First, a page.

Respect Manakitanga

Like all of our Values, respect often looks different in different contexts. I always think that respect is an interesting value because how we show respect to others reflects how we respect ourselves. When we are teaching respect, we are teaching children how to get along with others and how we show people that we value them. Some of the ways that we may see respect at school are by: listening patiently to someone, asking appropriate questions, sharing your time, ideas or games with someone, or applauding good effort to show you appreciate someone else’s contributions, apologising when we make a mistake and accepting someone else’s apology. Respect is how we show the world that we value ourselves and value other people. 

Responsibility Takohanga

1. Being responsible for myself. Making good decisions, getting organised and being a good self-manager.

2. Being responsible for other people. Looking after those that need help, such as younger students, ensure that we respect other people’s learning time and managing our distractions.

3. Being responsible for our place. Looking after our own, and others’ equipment. Looking after our school or home by taking care and being tidy “a home for everything”.

4. Taking responsibility for our mistakes. This is probably the hardest for our children, and directly relates back to the value of resilience. When we make a mistake or a poor choice. We “front up” and admit to our mistake, then do what we can to fix it. It is in the fixing and overcoming of our mistakes, we develop this important Value of resilience.

Resilience Manawaroa

We see children demonstrating resilience when they “work tough,” when learning is new or difficult. It is natural for children to get frustrated in their work and play. However, how we talk and respond when this happens will help our children to develop resilience. Conversations about: what makes us special, what we can control, doing our best, taking positive risks, forgiving other people’s mistakes, being able to fix our own mistakes and acknowledging how we feel when frustrated can help to develop resilience in our children.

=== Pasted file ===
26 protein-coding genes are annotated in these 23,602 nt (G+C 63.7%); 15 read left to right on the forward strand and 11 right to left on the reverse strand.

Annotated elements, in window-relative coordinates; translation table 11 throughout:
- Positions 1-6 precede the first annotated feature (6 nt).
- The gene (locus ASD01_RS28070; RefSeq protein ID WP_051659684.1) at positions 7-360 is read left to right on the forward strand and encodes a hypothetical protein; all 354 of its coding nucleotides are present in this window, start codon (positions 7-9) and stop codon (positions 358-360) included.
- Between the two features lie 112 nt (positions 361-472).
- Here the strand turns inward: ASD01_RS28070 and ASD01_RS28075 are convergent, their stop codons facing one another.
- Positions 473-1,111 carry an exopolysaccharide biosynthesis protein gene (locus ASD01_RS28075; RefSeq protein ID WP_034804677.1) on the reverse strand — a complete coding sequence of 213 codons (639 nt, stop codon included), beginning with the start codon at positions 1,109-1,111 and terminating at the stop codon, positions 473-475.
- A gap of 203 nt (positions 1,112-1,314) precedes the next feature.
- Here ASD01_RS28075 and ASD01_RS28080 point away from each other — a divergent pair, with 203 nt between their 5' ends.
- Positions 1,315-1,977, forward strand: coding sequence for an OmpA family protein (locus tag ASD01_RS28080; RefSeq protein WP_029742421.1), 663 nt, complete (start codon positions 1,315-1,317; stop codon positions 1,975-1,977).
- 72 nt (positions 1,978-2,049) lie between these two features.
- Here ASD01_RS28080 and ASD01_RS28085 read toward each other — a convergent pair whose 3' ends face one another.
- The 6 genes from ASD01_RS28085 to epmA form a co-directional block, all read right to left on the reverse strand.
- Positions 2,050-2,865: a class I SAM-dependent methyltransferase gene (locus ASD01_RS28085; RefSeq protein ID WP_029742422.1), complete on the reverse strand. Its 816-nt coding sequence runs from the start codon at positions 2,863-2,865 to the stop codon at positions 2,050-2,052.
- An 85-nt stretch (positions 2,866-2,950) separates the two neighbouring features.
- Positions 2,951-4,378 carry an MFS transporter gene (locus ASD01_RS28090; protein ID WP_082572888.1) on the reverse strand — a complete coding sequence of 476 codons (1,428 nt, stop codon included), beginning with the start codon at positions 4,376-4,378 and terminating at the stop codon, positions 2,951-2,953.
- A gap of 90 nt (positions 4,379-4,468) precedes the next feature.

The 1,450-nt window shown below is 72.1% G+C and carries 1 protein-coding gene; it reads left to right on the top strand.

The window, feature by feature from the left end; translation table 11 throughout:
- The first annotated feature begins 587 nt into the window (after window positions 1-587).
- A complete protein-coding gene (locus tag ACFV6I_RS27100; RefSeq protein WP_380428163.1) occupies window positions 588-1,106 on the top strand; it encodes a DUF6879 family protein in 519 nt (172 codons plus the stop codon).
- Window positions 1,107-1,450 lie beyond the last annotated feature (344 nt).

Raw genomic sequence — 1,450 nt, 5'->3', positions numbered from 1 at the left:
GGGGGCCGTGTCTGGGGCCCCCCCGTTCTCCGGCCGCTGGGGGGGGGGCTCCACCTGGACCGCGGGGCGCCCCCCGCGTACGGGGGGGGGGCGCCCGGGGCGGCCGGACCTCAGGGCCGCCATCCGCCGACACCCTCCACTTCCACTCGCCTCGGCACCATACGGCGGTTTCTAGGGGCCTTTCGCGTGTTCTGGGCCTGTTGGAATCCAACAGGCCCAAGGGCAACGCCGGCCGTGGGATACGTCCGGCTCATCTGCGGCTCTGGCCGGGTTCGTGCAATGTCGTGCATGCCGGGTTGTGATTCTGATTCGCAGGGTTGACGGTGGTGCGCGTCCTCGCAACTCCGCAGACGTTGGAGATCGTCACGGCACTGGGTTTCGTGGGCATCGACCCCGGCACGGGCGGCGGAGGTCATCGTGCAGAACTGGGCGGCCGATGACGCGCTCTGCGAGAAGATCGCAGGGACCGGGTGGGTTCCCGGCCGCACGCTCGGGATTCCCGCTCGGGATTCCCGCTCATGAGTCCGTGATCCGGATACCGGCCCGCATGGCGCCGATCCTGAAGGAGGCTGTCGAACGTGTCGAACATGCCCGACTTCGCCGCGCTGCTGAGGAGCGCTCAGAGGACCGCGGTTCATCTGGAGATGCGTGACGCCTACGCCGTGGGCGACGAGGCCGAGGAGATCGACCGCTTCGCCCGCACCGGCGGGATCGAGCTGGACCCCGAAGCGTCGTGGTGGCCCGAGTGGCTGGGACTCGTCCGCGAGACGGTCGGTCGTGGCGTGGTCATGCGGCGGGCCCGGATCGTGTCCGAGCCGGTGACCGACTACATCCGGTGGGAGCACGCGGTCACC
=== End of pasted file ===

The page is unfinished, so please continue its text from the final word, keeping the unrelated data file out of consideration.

“If a child doesn’t know how to read, we teach.”

“If a child doesn’t know how to swim, we teach.”

“If a child doesn’t know how to multiply, we teach.”

“If a child doesn’t know how to drive, we teach.”

“If a child doesn’t know how to behave, we……..... ……….teach?

- Tom Herner (NASDE President ) Counterpoint 1998, p.2

At Kai Iwi School we have been implementing some new ways of working with Children to set expectations and repair relationships, when they make a poor decision. The methods we have brought into the School are founded on research and successful practice from other Schools.

As a School we believe that relationships are vital to a healthy child and community. So when we need to correct or teach a behaviour we understand that it needs to be done in a way that maintains and develops positive relationships

W.A.R.M Conversations.

We use four main sets of questions when an incident occurs at School where someone has been hurt. There are also some supporting questons that can be used as needed.

What. What happen? (Tell the story)

Affected: Who do you think has been Affected? Who else? (We explore the harm)

Repair: What do we need to do to put things right? (Repair the harm)

Move Forward: How do we make sure that this doesn’t happen again?

By doing this we Repair the relationship, hold children accountable for their behavior, develop responsibility and resilience, reduce the likelihood of the behavior reoccurring, and teach children how to repair relationships themselves so that teacher intervention is needed less often.